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Tag: classroom management

rethinking policies that stifle creativity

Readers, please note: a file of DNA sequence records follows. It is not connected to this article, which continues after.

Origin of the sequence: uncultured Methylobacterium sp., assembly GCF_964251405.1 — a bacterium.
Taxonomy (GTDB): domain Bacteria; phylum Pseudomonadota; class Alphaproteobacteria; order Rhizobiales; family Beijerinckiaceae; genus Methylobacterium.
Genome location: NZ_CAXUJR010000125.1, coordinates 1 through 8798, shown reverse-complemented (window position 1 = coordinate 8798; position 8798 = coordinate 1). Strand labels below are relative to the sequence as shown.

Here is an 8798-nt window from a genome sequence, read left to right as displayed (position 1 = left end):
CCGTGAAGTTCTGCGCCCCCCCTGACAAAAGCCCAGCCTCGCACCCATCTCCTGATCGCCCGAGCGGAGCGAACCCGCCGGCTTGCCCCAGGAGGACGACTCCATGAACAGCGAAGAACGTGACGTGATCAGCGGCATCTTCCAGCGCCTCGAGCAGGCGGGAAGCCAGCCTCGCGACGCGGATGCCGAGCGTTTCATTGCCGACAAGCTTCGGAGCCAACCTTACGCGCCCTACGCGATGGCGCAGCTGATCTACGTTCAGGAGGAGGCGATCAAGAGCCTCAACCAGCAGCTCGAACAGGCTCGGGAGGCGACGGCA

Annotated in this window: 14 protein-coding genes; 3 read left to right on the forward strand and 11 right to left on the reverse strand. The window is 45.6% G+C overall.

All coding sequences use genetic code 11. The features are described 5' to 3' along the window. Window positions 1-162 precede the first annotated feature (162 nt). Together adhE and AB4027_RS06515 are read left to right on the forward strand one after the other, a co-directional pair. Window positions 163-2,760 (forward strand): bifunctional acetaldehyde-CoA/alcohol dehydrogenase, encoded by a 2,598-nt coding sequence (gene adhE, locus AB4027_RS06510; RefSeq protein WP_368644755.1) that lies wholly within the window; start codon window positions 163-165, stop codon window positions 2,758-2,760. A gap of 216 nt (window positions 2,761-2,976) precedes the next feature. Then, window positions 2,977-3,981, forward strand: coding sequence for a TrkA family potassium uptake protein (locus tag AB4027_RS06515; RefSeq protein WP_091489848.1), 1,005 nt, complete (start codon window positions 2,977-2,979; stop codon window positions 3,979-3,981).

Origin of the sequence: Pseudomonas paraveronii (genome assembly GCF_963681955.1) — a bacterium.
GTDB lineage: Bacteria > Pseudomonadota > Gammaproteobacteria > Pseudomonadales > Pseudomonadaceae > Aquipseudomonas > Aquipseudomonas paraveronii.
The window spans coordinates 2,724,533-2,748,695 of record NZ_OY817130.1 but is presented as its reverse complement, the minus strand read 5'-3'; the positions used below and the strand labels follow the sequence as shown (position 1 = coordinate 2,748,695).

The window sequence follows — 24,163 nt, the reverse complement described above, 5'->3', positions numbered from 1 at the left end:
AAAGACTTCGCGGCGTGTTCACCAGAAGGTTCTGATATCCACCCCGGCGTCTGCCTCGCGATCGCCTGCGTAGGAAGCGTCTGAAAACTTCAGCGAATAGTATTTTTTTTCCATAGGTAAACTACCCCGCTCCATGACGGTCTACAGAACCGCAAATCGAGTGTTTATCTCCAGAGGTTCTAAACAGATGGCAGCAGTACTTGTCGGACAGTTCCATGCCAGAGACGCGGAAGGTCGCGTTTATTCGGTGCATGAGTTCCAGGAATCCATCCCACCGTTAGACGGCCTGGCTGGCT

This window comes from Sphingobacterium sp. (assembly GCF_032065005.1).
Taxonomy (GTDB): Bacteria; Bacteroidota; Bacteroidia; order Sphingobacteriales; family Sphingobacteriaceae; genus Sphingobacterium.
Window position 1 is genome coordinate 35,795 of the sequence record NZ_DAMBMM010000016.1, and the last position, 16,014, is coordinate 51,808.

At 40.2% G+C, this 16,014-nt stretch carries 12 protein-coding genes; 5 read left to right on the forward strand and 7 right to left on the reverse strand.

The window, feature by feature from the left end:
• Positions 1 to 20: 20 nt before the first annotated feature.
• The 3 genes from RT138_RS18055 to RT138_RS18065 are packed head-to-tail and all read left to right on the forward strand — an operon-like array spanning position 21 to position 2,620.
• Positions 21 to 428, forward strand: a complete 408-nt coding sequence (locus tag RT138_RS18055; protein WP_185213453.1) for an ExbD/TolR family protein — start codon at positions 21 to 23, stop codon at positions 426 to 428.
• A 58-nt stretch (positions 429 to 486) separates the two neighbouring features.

“I’d rather learn from one bird how to sing than teach ten thousand stars how not to dance.” That line from an e e cummings poem has been following me around all week. So much of our educational system is wrapped in how-not-to’s. How not to miss class or arrive late, how not to wait until the last minute to do an assignment, and how not to plagiarize or cheat. There’s a lot of things students shouldn’t do if they want to do well in college and succeed in life, and teachers rightfully explain these expectations to students.  For Those Who TeachHowever, it’s the negative frame that puts the damper on learning and makes the journey through school feel more like a death march than a dance. Switching the frame changes the perspective. Rather than penalties and prohibitions, there can be acknowledgements and rewards for doing it right. I borrowed an attendance policy from a colleague that I advertised as the “No Attendance Policy,” which meant no teacher-imposed penalties for missing class. “Less learning!” the syllabus pointed out, but no penalties. “There is a reward for good attendance. On 10 unannounced days I will take roll and those present earn two bonus points. Get all 20 points, and you’ve earned another five points plus high-fives for acting on the recognition that being in class makes the learning easier.” Recently someone asked me, “What policies promote learning?” I love questions I haven’t considered previously. My first thought was how many of our policies are strongly prohibitive. They spell out in directive, authoritarian language penalties for missed deadlines, not participating, failing to format properly, and plagiarizing. I looked through my large collection of syllabi, searching for policies that more positively prevented what compromises learning. I found a couple. I remember someone telling me about an Effort Counts Policy that went something like this. “Effort does count in this class. Here are the behaviors I take as evidence that a student is trying hard: 1) regular, on time attendance; 2) attentive, focused listening to what the teacher and fellow classmates say; 3) participation in class and/or online via the course discussion board; and 4) showing up during office hours or sending a note/text when you need help, have a question, find the content interesting, or just to chat about what you’re learning. Like the lines in any great poem, there’s lots of meaning packed in this one. The stars do dance; they twinkle and move across the night sky. Who would imagine teaching them not to dance? As teachers we need to be sure that what we are teaching students does not rob them of their identity or turn them into something they aren’t. Yes, there are procedures and right ways of doing most things and that’s part of what students are in school to learn. But education should be more about cultivating creativity than conformity. Look at e e cummings—he knew all the rules for poetry and proceeded to break most of them. Students do need to learn to do things correctly. But we also need to leave a small space that allows for and values individual expression.